Forensic psychology has gained momentum in North America in recent decades, and Canadian psychologists have made considerable contributions to the field. Strong student interest and a high demand for professionals, however, have not been sufficiently matched with the availability of formal forensic psychology graduate training, nor with sufficient scholarly discussion of this issue. The purpose of the current study was to update Simourd and Wormith's (1995) survey of forensic psychology training available in Canadian psychology graduate programs. Of the 39 universities with psychology graduate programs, 36 (92%) responded to the survey. Twenty-four universities (67%) offered some forensic opportunities for students, although there was considerable variability in the number of courses, students, and faculty members in the forensic psychology programs. Since Simourd and Wormith's (1995) survey, forensic training is available at 10 new universities. Of the 14 programs with forensic psychology content in 1995 and in the current study, however, more than half of them reported a decrease in the number of faculty and students working with forensic issues. Considering the continued demand for trained forensic psychologists in applied settings, further attention to the availability of both education and training in forensic psychology is therefore still needed.
Keywords: forensic psychology, criminal justice psychology, graduate training, education
Although it is a recent field, forensic psychology has undergone enormous growth in recent decades (Bersoff, GoodmanDelahunty, Glisso, Hans, Poythress, & Roesch, 1997; Glisso, Sales, & Bayless, 1982; Ogloff, 2000; Poythress, 1979; Watkins, 1992). In 1970 there were no formal graduate degree programs in this area (Ogloff, 2000), but now it is a legitimate and wellrecognised field of psychology (Porter, 2004; Pozzulo, Bennell, & Forth, 2006). The growth of the field can be measured by marked increases in specialized textbooks (e.g., Andrews & Bont?, 2006; Bartol & Bartol, 201 1; Pozzulo et al., 2006), journals (e.g., Criminal Justice and Behaviour, Law and Human Behaviour, etc.), professional associations (e.g., the American Psychology-Law Society; the Criminal Justice Section of the Canadian Psychological Association), as well as introductory psychology textbooks that incorporate criminal justice issues (Ogloff, 2000).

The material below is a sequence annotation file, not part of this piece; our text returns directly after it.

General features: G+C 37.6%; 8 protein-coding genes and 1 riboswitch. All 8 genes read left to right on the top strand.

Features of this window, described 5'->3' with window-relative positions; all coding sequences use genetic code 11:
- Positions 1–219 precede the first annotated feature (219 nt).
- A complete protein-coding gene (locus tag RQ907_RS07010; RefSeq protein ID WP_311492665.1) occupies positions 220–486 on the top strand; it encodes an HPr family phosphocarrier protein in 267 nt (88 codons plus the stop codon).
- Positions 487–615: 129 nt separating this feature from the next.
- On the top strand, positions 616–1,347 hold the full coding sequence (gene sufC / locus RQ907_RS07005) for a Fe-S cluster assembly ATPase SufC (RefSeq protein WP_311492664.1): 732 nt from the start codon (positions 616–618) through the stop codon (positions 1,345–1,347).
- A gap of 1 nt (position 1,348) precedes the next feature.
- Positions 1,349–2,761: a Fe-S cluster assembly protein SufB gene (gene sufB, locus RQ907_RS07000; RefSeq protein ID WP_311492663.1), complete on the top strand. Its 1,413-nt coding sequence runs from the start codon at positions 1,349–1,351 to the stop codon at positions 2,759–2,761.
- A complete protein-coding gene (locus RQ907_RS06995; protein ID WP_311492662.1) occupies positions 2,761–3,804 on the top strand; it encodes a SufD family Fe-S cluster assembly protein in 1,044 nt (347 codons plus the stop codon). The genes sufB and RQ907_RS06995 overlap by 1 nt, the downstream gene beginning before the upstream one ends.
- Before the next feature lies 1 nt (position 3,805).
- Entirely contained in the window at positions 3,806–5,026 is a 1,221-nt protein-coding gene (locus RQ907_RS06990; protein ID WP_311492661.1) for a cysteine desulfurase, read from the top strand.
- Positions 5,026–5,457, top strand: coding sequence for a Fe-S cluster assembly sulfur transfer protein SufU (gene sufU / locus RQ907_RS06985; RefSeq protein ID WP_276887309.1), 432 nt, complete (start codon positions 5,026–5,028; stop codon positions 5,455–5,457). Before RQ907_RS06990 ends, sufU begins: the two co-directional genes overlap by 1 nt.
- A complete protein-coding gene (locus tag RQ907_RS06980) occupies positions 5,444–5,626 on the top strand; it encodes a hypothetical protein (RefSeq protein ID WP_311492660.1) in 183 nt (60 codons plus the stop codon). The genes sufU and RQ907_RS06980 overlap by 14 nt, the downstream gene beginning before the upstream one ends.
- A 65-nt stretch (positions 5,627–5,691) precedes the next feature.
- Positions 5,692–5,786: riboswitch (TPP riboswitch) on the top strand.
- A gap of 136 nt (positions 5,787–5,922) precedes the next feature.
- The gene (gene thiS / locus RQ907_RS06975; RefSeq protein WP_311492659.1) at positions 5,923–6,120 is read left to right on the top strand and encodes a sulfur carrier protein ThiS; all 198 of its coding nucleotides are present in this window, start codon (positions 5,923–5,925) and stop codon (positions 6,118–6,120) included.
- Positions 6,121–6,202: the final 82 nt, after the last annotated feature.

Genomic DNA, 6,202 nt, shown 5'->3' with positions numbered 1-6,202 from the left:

Before proceeding, some introductory comments on terminology are in order. Several terms (e.g., correctional psychology, criminal justice psychology, legal psychology, criminal forensic psychology) with varying definitions have been applied to this field. We use a relatively broad definition of forensic psychology, which includes any psychological research or practice that is related to criminal behaviour. Similar to Simourd and Wormith's (1995) definition, it includes the application of psychology to the law or legal systems (e.g., assessments, eyewitness testimony, jury selection and decision-making, offender treatment) or within various criminal justice agencies (e.g., correctional facilities, courts, forensic hospitals, law enforcement, probation). Additionally, forensic psychology also includes basic psychological research on the causes of crime (e.g., evolutionary forensic psychology; Duntley & Shackelford, 2008). Although some definitions of forensic psychology have been restricted to clinical work (e.g., Committee on the Revision of the Specialty Guidelines for Forensic Psychology, 2010), ours includes both clinical and nonclinical activities.
James Ogloff (2000) has said that "there is absolutely no doubt that the future of legal psychology, whatever it holds, belongs to the students in training and those yet to come" (p. 469). What does the future hold for forensic psychology? Judging by student interest, the future should be promising. Likely related to the enormous popularity of TV shows (e.g., Criminal Minds, Crime Scene Investigation) and movies (e. …